The Bill Cosford Cinema will transform on Thursday into a theater of the bizarre, featuring films with sex, violence, vice and the worst director of all time.
University of Miami’s Norton Herrick Center for Motion Pictures Studies will draw from its large collection of rare exploitation films to host a discussion on exploitation cinema and low-budget films.
“Exploitation films paved the way for today’s horror films,” said Christina Lane, the director of the Herrick Center.
Eric Schaefer will be leading the lecture called “High on Low: What We Can Learn from Low-Budget Films.” Schaefer is a film professor at Emerson College in Boston, who specializes in exploitation cinema.
“Low-budget movies can often get under your skin and make you feel things in ways that big-budget movies do not,” he said.
Lane said Schaefer is “one of the top scholars on this subject in the nation, if not the world.”
Lane expects students to learn a lot from the session with Schaefer, who will discuss how these films have dealt with subject matter too taboo for mainstream film and what they add to the understanding of cinema.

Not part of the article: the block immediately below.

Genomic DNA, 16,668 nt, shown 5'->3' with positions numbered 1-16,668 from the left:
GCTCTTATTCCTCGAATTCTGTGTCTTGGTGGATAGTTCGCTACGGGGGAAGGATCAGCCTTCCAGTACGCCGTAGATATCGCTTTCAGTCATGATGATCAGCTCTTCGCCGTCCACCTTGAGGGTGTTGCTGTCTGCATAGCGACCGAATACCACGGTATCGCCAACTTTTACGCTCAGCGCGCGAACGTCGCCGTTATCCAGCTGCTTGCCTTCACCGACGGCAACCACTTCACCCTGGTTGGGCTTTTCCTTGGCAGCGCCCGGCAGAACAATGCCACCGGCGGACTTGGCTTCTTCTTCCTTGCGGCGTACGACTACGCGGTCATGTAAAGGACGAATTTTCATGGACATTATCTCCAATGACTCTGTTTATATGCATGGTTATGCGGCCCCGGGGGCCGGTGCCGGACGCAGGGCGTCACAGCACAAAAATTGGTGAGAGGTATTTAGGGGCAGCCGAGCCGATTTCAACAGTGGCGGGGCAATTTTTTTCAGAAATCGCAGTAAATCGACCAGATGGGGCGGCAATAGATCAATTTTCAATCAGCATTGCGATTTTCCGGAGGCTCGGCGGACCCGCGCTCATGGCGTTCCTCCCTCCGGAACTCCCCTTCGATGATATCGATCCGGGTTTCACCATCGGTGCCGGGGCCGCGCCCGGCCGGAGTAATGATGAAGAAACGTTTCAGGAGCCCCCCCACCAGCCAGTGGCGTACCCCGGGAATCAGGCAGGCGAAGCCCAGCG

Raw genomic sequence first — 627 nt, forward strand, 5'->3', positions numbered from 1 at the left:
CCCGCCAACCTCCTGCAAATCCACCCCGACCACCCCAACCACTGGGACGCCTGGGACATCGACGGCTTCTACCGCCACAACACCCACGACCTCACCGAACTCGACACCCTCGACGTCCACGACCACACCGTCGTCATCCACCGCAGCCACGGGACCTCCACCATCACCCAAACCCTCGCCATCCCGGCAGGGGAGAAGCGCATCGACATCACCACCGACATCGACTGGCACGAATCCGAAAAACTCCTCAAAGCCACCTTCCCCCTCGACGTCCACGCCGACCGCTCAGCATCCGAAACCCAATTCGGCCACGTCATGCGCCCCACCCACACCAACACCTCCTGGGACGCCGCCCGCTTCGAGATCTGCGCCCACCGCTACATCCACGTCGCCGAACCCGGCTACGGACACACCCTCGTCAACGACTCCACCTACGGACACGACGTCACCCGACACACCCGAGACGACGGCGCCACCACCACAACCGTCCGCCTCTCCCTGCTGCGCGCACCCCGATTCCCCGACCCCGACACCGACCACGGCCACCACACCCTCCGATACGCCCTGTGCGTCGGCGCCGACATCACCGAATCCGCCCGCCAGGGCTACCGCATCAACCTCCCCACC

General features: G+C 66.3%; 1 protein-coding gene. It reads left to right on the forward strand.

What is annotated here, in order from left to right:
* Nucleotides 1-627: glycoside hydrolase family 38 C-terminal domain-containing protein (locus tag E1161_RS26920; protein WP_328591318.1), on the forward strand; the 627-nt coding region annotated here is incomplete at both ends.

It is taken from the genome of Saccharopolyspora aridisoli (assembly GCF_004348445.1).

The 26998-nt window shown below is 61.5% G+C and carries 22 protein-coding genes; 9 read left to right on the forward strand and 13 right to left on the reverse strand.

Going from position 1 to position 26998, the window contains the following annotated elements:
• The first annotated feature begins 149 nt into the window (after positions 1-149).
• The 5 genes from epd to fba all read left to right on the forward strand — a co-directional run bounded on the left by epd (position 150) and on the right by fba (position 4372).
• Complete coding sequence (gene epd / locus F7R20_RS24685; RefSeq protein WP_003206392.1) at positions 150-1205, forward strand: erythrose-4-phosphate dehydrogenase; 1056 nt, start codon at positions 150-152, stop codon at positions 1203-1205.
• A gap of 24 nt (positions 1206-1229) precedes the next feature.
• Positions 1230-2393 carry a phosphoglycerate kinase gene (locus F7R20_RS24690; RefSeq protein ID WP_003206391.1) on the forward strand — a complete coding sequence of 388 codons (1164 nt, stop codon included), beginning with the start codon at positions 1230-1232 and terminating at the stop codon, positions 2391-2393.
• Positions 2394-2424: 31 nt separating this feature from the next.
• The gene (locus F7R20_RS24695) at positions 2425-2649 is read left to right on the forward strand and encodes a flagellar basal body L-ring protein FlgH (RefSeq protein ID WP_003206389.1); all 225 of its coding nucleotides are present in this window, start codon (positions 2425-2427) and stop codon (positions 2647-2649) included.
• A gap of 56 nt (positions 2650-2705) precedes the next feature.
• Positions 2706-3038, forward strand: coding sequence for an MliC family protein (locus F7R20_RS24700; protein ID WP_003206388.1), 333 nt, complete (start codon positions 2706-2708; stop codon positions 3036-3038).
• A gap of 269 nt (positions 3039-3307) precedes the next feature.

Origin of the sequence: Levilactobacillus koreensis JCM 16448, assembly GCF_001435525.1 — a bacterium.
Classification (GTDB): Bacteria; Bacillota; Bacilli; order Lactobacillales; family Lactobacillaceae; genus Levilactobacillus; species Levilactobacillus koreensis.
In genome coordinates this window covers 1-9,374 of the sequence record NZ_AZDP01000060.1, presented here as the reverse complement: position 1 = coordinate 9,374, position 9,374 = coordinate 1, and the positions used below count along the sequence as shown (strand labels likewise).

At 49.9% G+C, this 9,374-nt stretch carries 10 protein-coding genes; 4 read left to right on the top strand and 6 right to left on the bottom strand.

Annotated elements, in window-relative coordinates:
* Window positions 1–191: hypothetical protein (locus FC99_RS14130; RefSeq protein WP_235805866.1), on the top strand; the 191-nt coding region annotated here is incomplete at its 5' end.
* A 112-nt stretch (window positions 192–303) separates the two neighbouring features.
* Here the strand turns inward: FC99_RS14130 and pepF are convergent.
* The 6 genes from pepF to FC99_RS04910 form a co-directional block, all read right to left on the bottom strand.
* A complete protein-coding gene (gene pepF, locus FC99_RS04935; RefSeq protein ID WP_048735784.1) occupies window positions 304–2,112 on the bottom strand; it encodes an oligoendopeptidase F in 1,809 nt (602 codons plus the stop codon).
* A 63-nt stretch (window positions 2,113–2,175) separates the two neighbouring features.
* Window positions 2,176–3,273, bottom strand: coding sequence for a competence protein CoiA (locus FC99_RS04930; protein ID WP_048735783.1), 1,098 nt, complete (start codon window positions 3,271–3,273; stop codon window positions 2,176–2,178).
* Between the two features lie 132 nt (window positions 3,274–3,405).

The films in the collection, including cult films and race movies, draw from controversial subject matter.
They were initially made to target and shock young adult and college-age audiences.
These graphic titles influenced directors like Wes Craven, Quentin Tarantino and Robert Rodriguez.
“Watching these examples might help them to better appreciate and understand many of the movies that draw them in today,” Lane said.
One of the clips screened will be from director Ed Wood, sometimes referred to as the worst director of all time. Wood’s movies had dry acting, terrible special effects that were noticeably fake (even for their time) and incoherent plots.
“Looking at all types of moving images helps inform our understanding of history,” Schaefer said. “When we have a grasp of history we’re better able to understand our contemporary situation and plan for our future.”
Schaefer hopes students will come away with a better understanding of the underbelly of the film world and how it differs from mainstream Hollywood fare.
“Scholars are starting to realize that you can learn just as much about popular taste and opinion from marginal films – maybe more – than from film,” Schaefer said.